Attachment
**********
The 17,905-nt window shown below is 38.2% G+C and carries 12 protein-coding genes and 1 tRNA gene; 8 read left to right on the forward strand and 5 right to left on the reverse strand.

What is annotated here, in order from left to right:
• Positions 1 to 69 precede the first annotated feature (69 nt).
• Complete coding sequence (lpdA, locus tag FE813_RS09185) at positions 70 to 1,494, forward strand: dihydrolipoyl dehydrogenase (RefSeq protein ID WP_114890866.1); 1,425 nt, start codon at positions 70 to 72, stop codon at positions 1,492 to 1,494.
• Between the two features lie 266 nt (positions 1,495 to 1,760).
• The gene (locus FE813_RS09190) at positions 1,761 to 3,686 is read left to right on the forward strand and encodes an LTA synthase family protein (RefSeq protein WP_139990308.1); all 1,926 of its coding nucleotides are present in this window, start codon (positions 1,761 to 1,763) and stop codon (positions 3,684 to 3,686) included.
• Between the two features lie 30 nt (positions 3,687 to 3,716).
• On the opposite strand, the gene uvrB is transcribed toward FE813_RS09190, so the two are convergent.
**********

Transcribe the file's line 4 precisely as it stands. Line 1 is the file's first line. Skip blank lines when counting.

• Complete coding sequence (lpdA, locus tag FE813_RS09185) at positions 70 to 1,494, forward strand: dihydrolipoyl dehydrogenase (RefSeq protein ID WP_114890866.1); 1,425 nt, start codon at positions 70 to 72, stop codon at positions 1,492 to 1,494.